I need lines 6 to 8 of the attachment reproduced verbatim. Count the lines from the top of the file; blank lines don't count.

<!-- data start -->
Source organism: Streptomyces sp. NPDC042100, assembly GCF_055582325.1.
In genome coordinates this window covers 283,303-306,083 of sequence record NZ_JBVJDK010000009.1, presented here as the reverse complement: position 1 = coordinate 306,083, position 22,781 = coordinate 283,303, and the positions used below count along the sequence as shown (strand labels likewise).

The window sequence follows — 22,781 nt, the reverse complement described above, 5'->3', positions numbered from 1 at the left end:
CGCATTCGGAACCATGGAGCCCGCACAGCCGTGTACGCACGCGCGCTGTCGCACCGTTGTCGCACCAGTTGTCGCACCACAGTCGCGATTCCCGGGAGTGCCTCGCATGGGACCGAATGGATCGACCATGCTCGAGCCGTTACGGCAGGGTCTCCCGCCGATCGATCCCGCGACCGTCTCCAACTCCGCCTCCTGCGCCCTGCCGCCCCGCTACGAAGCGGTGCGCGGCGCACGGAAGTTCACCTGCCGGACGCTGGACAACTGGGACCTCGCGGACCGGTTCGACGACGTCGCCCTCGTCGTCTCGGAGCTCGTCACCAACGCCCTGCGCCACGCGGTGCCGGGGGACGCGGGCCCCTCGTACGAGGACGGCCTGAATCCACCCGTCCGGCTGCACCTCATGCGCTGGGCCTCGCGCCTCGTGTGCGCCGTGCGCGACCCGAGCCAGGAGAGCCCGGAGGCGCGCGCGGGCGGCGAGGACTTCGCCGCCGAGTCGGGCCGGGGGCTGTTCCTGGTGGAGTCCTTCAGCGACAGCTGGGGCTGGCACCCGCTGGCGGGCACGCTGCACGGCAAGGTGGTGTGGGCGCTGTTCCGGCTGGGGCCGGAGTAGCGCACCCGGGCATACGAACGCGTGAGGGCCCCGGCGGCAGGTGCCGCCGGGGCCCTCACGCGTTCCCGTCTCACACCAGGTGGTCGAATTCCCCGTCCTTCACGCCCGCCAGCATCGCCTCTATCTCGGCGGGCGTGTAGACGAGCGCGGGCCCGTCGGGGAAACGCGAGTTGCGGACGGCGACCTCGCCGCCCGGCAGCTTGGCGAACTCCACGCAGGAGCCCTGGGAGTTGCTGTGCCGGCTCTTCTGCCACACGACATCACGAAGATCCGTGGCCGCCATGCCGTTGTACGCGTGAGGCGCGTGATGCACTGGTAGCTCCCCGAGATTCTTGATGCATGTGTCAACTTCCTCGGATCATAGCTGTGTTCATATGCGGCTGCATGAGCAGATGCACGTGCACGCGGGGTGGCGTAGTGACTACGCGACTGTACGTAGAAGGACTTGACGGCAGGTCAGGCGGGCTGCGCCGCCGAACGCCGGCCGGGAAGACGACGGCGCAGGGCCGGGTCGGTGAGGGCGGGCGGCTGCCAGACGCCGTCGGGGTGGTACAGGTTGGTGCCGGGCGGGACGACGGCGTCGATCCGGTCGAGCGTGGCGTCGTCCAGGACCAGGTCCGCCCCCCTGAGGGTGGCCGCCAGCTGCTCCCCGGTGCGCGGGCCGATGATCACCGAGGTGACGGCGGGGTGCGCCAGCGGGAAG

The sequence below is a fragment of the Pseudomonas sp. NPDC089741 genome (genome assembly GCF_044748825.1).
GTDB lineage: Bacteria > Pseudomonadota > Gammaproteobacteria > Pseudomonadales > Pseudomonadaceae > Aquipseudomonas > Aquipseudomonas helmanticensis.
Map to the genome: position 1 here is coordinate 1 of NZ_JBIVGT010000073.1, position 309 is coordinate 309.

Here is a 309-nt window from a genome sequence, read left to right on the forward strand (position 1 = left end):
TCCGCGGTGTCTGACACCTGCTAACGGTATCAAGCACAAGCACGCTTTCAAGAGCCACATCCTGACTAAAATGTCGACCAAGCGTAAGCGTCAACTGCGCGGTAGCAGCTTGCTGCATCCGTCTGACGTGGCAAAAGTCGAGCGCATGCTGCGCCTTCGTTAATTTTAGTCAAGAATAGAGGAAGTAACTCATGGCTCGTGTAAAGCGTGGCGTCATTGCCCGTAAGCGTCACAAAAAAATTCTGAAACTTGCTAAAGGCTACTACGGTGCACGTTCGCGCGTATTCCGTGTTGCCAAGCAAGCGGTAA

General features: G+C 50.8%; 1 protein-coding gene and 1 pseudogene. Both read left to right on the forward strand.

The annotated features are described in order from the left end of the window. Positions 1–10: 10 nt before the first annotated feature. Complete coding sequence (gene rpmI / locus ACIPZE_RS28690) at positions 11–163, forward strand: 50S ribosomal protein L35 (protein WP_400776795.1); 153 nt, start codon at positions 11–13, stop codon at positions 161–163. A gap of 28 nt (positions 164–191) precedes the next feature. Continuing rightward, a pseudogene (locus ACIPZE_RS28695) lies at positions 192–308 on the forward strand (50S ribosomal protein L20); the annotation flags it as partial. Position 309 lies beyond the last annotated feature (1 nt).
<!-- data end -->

GTDB lineage: Bacteria > Pseudomonadota > Gammaproteobacteria > Pseudomonadales > Pseudomonadaceae > Aquipseudomonas > Aquipseudomonas helmanticensis.
Map to the genome: position 1 here is coordinate 1 of NZ_JBIVGT010000073.1, position 309 is coordinate 309.

Here is a 309-nt window from a genome sequence, read left to right on the forward strand (position 1 = left end):